We are the Stonewall Girls
We wear our hair in curls
We wear no underwear
We show our pubic hair!
We wear our dungarees
Above our nelly knees!
As revolutionary anthems go, Gentle Reader, it’s not exactly La Marseillaise, but it’s genuine. It arose spontaneously one fateful night, during a routine police raid of the Stonewall Inn. And that’s the night that the Gay Rights Movement really took off. That’s why Pride’s in June – that’s what it’s about. A bunch of screaming queens were fed up with the daily police brutality, and started throwing high heels and cocktails*. They fought back.
There had been other riots before, like the one at Compton’s Cafeteria in San Fran, led by the trans* community back in ’66. Why didn’t they set off the movement? There isn’t a lot of information or evidence left, but personally? I think that the Mattachine Society† probably suppressed it. I also think that a lot of smaller uprisings had to occur before there was enough momentum for the crisis to come to a head, and burst out right into the public eye.
June 28th, 1969, the time was finally right. Silvia Rivera, Marsha P. Johnson, and others who would go on to found S.T.A.R. (the Street Transvestite Action Revolutionaries‡) – K. Stormé DeLarverie, a lesbian and drag king – so many veterans, so many revolutionaries, so many activists. It wasn’t the respectable assimilationists, in their ties and skirts, who caused change. It was the freaks, the rebels, those who didn’t fit in the box or who flat-out refused.
The rebellion continued for four days. There were fires in the streets, substantial police brutality, and bold warriors resisting. The bar was torched. Police were injured. Prisoners escaped the paddy-wagon. All was in chaos, and the newspapers were enthralled.
Within months, the Gay Liberation Front had chapters in cities across America, and the fight for our QUILTBAG civil rights had begun.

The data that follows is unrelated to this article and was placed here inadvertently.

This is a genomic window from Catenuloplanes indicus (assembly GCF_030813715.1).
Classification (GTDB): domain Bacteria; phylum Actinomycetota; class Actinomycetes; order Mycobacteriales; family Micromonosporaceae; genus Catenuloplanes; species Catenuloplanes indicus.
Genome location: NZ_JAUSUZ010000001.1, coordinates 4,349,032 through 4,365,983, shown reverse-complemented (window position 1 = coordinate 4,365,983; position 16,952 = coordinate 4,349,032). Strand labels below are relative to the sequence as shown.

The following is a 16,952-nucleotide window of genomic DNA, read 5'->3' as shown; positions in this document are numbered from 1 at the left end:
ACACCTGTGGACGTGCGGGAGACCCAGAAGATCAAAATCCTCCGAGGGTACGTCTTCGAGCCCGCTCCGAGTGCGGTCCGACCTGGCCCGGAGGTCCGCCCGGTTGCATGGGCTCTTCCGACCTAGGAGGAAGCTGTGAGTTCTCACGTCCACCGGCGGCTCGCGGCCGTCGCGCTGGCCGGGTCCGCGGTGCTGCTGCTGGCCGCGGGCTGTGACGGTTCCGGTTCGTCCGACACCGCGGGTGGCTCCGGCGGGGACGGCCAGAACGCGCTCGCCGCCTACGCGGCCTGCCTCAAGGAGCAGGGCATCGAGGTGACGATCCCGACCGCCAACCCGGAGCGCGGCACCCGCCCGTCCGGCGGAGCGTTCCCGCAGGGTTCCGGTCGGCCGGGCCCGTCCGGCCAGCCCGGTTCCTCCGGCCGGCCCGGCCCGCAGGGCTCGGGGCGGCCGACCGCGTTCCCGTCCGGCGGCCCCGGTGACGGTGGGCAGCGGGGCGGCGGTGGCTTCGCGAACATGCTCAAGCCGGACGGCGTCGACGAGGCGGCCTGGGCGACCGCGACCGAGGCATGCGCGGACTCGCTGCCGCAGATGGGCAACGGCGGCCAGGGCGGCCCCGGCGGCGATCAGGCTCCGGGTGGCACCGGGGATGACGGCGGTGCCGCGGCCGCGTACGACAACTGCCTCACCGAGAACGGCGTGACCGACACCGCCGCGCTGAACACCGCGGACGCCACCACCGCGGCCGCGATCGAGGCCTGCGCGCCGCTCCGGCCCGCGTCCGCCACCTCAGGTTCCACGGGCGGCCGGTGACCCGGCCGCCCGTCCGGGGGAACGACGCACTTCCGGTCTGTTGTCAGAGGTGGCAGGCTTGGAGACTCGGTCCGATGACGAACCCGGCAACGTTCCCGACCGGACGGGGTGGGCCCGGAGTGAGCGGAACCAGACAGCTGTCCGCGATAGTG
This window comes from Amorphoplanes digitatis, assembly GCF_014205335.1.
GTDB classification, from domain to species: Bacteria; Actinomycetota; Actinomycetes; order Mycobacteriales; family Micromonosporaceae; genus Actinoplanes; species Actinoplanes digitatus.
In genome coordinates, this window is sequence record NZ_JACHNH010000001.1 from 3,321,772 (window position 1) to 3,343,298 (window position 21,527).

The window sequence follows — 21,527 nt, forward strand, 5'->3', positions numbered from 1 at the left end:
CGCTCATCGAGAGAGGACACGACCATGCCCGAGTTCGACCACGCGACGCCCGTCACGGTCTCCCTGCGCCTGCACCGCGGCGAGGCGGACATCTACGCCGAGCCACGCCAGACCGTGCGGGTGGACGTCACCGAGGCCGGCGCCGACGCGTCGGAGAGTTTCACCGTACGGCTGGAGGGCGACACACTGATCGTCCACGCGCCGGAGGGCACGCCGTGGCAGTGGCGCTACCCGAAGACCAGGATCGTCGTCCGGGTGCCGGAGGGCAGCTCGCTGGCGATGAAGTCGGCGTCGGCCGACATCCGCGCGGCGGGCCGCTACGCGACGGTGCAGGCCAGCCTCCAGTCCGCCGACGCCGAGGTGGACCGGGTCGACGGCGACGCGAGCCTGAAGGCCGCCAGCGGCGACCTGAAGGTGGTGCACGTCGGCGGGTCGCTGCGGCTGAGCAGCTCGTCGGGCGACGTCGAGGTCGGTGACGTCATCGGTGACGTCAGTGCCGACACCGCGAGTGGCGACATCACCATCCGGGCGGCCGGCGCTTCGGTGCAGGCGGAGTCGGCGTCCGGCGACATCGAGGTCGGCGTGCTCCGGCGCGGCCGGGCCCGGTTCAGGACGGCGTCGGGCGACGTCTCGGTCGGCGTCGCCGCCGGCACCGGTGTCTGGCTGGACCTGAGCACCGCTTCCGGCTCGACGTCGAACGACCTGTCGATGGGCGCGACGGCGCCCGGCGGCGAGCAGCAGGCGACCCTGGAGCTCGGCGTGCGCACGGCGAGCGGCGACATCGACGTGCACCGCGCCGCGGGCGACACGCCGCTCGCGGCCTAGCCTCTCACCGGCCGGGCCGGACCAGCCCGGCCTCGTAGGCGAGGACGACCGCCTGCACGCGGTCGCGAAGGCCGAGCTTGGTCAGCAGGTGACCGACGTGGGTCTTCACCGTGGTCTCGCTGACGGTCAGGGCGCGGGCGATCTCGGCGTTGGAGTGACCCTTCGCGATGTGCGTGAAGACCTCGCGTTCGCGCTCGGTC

One year later, the Christopher Street Liberation Day Parade was held. It was the first Gay Pride parade in the country.
And that’s why Pride’s in June, children. We’re remembering our history, celebrating our on-going fight for equality, and ensuring that we’re seen and heard. We’re here, we’re queer, and we’re not going away. We’re nothing like you – we’re freaks and deviants and above all, Other. We’re exactly like you – we’re loving and kind and above all, Human.
We are your worst nightmare, and we are your best fantasy, and we commemorate that fact each June.
*Molotov cocktails. Lord, I’m droll.
†The Mattachine (Matt-uh-sheen) Society will get its own post this month. Despite being one of the earliest pro-gay (or, in the parlance of the time, “Homophile”) organizations in the States, they abandoned their original radical roots for a more assimilationist thrust. They did some good work, but, well –
‡S.T.A.R. was exactly what it said on the tin. The Street Transvestite Action Revolutionaries provided housing and help to a number of street kids, hustlers, and homeless queer youth. They also continually fought for queer rights. More on them will be in a forthcoming post!